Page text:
After the 1884 Treaty of Guadalupe Hidalgo between Mexico and the United States transferred the possession of California to the U.S., all existing titles to land were recognized by the conquering Americans. However, due to conflicting claims of ownership, a Federal Lands Commission was established in 1851 by the first elected senators from the new state, John C. Fremont and William M. Gwin. This Commission held its hearings in San Francisco and the initial case decided for Santa Clara Counts property was that Rancho los Coche, a one-half square league lying southwest of The Alameda.
When the Mexicans had governed California, from 1822 to 1848, awards of land parcels were freely given to deserving Mexican citizens. These had been issued under a loose metes and bounds system that emphasized contemporary physical landmarks such as trees, rocks, hills and streams to establish boundaries. A hand-drawn map, a diseno, described the official borders of the parcel. However, these were sufficiently ill-defined to cause disputes. Subsequent to statehood, property was determined under a more rigorous public land survey system.
The area that is now Morgan Hill was first granted to Juan Maria Hernandez on August 4, 1835 by Governor Jose Figueroa. Hernandez was awarded two square leagues of land which was called Rancho Ojo de Agua de la Coche. The Spanish league was measured at 4,438 acres “poco mas o menos.” There has never been consensus about what the rancho’s name means. It has been variously translated as Slight of Water from the Coach, An Eye Full of Water, Spring of the Pig’s Eye and Pig’s Spring. Hernandez sold the property nine years later, in 1884 to Charles Weber who held it for Martin Murphy Sr.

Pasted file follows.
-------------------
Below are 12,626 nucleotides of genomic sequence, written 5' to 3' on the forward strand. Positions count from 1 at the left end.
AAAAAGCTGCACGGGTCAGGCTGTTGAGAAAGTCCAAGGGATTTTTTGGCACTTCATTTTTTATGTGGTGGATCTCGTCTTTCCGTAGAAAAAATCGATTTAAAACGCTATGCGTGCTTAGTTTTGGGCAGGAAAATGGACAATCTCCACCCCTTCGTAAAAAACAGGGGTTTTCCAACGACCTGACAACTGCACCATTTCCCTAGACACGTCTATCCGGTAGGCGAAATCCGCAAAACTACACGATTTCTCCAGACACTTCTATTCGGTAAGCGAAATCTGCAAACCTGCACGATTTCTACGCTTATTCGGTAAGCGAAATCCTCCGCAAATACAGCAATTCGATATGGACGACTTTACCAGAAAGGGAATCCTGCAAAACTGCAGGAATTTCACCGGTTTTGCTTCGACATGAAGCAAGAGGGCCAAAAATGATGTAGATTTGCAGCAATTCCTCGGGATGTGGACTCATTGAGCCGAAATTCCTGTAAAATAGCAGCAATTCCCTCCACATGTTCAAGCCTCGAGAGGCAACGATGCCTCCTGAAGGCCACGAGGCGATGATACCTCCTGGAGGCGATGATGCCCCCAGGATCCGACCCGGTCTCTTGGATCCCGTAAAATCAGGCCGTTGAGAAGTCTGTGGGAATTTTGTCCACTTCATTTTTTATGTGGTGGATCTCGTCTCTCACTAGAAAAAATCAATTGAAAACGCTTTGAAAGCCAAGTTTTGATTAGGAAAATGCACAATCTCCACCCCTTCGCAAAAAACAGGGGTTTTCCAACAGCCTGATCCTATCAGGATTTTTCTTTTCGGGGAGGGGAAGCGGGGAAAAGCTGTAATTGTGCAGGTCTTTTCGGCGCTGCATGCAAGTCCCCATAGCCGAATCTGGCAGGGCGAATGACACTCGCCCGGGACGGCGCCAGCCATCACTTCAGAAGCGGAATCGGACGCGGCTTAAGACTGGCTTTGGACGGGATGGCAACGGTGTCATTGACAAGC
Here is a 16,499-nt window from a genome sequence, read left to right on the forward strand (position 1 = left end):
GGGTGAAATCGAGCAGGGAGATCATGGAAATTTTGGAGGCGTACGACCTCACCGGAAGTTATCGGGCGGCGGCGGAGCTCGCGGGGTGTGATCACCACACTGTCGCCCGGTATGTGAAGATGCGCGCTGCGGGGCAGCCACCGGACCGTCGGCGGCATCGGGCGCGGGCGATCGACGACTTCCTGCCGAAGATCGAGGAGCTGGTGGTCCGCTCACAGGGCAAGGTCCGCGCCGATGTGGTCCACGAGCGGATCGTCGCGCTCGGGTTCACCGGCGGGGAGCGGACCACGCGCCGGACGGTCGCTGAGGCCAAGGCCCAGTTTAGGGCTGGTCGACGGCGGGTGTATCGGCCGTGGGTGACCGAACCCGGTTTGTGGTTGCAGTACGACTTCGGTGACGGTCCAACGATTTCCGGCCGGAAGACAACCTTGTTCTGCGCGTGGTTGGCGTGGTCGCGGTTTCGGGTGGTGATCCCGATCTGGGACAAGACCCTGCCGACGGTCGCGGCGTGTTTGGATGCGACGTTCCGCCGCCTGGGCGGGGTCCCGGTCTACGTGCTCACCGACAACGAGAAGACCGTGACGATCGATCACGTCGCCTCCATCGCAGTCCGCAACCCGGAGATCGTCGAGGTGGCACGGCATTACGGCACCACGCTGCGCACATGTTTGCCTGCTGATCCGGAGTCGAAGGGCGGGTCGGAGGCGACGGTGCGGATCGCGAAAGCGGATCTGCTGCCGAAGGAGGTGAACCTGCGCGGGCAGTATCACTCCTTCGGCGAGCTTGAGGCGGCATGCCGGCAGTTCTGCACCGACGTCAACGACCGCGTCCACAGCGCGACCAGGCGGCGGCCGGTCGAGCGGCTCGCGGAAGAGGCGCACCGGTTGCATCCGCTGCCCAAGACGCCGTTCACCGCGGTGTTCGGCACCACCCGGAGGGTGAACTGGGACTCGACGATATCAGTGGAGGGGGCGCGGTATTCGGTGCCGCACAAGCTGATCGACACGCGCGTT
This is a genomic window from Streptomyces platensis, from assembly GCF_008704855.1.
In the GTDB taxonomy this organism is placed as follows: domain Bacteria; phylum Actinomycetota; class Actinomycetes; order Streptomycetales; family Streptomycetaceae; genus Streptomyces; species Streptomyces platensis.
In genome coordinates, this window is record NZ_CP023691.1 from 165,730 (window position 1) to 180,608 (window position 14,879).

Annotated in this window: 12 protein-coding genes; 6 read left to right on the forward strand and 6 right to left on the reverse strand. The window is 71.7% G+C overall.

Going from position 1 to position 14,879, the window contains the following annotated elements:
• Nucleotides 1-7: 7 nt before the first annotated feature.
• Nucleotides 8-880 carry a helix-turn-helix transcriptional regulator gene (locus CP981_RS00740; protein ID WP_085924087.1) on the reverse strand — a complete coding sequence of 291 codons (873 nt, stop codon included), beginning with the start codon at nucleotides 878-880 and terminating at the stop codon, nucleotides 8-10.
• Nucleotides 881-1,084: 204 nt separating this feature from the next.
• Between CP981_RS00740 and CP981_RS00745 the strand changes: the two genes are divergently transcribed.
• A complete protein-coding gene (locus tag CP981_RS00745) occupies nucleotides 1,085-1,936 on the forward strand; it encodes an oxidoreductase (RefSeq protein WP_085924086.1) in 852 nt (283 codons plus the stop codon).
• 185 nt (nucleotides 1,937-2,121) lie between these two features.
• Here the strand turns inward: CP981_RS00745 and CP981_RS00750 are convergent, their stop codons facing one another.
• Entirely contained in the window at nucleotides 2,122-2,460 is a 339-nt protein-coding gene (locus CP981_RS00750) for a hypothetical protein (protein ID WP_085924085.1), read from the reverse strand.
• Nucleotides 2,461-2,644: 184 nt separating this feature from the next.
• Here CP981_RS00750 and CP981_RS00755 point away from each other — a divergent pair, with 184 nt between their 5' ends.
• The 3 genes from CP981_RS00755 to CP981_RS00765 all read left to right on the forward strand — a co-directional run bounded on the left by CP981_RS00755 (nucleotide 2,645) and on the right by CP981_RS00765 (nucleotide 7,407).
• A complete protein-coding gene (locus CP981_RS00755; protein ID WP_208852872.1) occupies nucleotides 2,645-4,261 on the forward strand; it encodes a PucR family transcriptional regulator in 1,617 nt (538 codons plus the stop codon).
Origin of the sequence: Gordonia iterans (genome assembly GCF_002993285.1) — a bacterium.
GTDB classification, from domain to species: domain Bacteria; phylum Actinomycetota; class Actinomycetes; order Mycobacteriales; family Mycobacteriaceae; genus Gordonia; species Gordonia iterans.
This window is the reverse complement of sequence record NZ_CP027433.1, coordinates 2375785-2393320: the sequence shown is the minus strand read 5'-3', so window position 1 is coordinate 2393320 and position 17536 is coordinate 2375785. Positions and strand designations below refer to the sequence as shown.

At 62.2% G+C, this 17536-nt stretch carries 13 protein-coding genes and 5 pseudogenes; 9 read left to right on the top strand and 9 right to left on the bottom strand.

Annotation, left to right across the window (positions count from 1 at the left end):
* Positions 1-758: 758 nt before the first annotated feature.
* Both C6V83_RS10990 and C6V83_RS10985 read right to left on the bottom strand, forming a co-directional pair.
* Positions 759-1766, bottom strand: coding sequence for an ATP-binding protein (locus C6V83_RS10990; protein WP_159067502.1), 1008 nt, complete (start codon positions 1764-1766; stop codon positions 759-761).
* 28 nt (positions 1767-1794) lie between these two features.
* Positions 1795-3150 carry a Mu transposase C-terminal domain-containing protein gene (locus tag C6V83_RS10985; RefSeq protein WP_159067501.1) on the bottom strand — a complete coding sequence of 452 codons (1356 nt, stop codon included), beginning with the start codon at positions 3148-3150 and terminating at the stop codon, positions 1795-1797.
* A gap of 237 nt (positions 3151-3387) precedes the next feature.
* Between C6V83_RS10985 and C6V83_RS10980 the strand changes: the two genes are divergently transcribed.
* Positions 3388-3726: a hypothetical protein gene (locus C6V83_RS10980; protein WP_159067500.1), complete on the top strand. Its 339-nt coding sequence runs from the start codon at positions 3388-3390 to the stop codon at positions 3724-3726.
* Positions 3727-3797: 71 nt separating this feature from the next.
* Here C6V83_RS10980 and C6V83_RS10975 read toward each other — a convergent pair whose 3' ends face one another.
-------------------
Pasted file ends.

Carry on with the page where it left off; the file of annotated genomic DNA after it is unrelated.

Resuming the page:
The property boundaries follow Llagas Creek on the west to what is now Edmundson Avenue/Tennant Road on the south, to a straight line just west of Coyote Creek on the east (approximately the ridge line of the first foothills) to a straight line from the conjunction of today’s Hill Road and a phantom extension of Wright Avenue to Monterey Road, to a straight line north to Llagas Road and straight east to the headwaters of Llagas Creek.
After the Santa Clara Valley became a county in 1850 and assumed official jurisdiction over property transactions, the confirmed patents of 25 land grants within the county were formally published by the Santa Clara County Superior Court in an elaborate Inventory of Maps, Patent Book “A” dated July 28, 1866. With the information about the parcel, each grant was shown as a pen and ink sketch in colorful detail done by a local artist, Frank M. Goldstein, who was employed by the County in 1880.
A patent for Ojo de Agua de la Coche of 8,927.10 acres was issued to Martin J. G. Murphy (son Bernard, grandson of Martin Sr.) in 1860. To illustrate the scope of the Murphy influence in South County alone, it must be noted that two other patents were also issued to Martin J. G. Murphy by the same Commission in the same year. These include:
• The 11, 079.93 acre Rancho Las Uvas near Gilroy in 1860.
• The 4,166.78 acre Rancho La Polka near Gilroy in 1860.
• The 22,283.24acre Rancho san Francisco de las Llagas (the Asan Maringa res) was issued to Murphy sons, James and Martin Jr., in 1868.
• The 20,052.54 acre El Refugio de la Laguna Seca (Coyote Valley) was confirmed to Liberatat Cesena Bull et al in 1865. Liberta Cesena was the mother of Maria (Mary) Fisher who married Daniel Murphy. Daniel and Mary were the parents of Diana Murphy Hill, the wife of Hiram Morgan Hill.
• Finally, a patent for 8,787.80 acres of Rancho Canada de San Felipe y Las Animas (in the hills east of the Coyote Valley) was issued to Charles M. Weber, the husband of Helen (or Ellen) Murphy, one of the Murphy daughters, in 1866. Weber later founded Stockton, California.